On the morning of October 11th, a unusual vessel entered the harbor at Puerto Ayora in the Galapagos.
It was a long liner but not just any long liner. This one was flying an American flag.
This of course came as a complete surprise. We had never encountered an American long liner in these waters before and this one, named the Provider, although heavily laden with radio beacons, lines and hooks did not have a Port of Call displayed on her stern nor did the vessel display an American fishing license number as U.S. law obligates it to do.
All the crew appear to be Spanish speaking and none appear to speak English.
The Sea Shepherd Conservation Society contacted the Galapagos National Park to investigate this vessel and also has brought the issue to the attention of the U.S. government and has relayed photographs of the vessel to the proper authorities.
The questions the arrival of this vessel pose are:
- Are American long liners hunting for sharks in the waters between the Galapagos and Central and South America?
- How is an American registered vessel allowed to operate without displaying a fishing number and without displaying a Port of Call?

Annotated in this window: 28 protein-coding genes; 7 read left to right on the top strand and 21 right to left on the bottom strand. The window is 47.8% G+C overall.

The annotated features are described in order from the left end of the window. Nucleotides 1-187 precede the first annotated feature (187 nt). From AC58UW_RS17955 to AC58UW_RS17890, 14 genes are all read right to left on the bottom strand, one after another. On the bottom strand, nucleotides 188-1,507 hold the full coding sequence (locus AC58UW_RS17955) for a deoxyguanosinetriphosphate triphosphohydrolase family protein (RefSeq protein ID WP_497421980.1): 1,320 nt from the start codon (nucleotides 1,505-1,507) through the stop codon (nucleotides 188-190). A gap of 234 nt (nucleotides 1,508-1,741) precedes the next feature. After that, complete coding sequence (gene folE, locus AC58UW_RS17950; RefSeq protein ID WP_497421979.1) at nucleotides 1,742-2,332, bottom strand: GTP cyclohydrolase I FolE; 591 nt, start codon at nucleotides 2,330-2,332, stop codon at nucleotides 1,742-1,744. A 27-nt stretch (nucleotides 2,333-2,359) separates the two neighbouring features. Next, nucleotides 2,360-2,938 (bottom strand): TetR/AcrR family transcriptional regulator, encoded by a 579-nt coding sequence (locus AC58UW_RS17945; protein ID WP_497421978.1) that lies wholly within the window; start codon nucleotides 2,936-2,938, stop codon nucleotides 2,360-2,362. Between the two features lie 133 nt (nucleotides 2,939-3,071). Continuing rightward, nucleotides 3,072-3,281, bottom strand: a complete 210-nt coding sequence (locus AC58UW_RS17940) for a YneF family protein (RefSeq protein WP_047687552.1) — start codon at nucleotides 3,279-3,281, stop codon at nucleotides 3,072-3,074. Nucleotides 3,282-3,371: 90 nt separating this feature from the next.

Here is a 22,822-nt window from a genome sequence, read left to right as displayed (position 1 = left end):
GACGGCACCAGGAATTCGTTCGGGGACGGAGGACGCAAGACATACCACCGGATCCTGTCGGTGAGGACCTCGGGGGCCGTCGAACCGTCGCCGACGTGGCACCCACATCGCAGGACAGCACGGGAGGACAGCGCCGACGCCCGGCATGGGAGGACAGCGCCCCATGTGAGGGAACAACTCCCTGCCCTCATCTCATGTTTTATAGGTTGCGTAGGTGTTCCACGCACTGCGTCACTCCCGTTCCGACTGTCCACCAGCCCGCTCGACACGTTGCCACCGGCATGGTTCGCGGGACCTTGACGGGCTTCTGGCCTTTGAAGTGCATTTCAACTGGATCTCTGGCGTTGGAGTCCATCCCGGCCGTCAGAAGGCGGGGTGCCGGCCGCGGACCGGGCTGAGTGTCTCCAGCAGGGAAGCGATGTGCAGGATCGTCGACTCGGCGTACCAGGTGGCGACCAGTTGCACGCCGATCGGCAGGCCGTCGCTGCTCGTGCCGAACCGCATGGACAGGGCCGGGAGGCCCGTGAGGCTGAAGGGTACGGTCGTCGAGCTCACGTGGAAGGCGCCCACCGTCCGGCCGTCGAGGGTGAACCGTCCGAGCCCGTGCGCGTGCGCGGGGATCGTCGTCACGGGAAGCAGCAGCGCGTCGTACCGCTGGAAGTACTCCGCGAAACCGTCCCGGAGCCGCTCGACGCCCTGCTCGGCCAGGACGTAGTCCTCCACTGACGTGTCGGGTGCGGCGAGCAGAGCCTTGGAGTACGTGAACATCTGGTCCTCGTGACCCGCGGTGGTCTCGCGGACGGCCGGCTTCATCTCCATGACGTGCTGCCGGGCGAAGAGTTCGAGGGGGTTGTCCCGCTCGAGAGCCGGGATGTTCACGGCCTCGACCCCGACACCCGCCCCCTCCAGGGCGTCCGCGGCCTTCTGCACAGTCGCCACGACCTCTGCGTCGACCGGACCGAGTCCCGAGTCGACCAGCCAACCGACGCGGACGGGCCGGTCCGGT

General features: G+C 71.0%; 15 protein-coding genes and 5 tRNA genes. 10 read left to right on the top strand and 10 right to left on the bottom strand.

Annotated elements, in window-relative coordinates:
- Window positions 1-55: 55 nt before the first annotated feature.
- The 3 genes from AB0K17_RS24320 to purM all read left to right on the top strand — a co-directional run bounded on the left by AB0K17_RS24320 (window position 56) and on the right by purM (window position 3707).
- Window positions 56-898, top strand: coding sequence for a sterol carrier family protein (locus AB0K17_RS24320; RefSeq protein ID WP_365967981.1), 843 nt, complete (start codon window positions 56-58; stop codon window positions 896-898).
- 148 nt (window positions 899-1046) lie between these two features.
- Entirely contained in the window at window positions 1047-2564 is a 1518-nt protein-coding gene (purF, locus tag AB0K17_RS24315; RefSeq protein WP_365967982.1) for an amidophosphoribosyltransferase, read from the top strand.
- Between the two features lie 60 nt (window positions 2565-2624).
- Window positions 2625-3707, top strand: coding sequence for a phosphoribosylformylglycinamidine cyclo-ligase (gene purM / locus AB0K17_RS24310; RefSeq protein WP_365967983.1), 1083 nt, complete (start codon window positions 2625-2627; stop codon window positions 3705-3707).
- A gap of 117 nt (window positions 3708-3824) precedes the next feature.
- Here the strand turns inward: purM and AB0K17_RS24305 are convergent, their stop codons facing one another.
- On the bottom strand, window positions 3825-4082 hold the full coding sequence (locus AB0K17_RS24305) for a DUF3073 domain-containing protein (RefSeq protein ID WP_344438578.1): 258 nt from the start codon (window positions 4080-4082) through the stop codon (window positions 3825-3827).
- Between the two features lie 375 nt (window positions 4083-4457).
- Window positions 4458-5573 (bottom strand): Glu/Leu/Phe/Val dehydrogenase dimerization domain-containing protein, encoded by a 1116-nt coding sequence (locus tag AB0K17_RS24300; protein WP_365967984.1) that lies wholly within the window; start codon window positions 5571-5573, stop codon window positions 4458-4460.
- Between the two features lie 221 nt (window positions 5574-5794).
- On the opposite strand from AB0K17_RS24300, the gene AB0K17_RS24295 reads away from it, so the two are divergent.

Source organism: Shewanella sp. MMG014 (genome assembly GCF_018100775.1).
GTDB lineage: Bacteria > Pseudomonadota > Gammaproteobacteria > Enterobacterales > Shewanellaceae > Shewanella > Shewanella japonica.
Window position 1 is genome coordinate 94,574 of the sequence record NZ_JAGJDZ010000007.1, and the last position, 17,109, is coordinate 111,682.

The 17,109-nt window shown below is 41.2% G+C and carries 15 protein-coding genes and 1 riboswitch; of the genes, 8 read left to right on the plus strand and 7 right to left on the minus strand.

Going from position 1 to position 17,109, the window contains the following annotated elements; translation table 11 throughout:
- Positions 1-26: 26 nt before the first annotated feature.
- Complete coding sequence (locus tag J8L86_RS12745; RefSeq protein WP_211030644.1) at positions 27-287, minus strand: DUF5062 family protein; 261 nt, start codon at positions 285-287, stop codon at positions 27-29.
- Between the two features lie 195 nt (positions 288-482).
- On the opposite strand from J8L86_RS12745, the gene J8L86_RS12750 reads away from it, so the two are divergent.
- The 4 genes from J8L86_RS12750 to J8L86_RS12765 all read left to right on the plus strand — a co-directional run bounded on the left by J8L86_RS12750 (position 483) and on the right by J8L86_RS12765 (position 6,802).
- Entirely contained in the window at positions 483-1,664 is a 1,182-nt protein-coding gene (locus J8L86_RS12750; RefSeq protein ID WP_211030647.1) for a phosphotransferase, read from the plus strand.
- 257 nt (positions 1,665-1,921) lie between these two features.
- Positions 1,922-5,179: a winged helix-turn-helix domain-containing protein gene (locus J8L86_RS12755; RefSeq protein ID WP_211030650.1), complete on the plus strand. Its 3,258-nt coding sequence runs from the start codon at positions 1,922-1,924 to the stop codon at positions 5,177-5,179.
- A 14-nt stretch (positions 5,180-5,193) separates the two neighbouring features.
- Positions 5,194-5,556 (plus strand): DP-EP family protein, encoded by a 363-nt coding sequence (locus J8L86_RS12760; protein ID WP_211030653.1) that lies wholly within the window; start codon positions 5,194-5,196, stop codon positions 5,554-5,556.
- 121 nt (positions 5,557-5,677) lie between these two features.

- If this vessel is legitimate then how many America flagged vessels are working these waters?
- Where are these vessels off-loading their catch and what is the make-up of this catch?
Further enquiries answered some of these questions: The Deputy Director of the Office of Law Enforcement of NOAA's, National Marine Fisheries Office, was unable to identify the vessel, and Captain Paul Watson directed his First Mate, Alex Cornelissen to demand additional information from the crew of the Provider. He was told that the ship was actually from Costa Rica. But the ship was illegally sailing under the United States flag, and it had illegally entered the Galapagos National Park under that flag.
We have contacted the Puerto Ayora Port Captain to investigate further.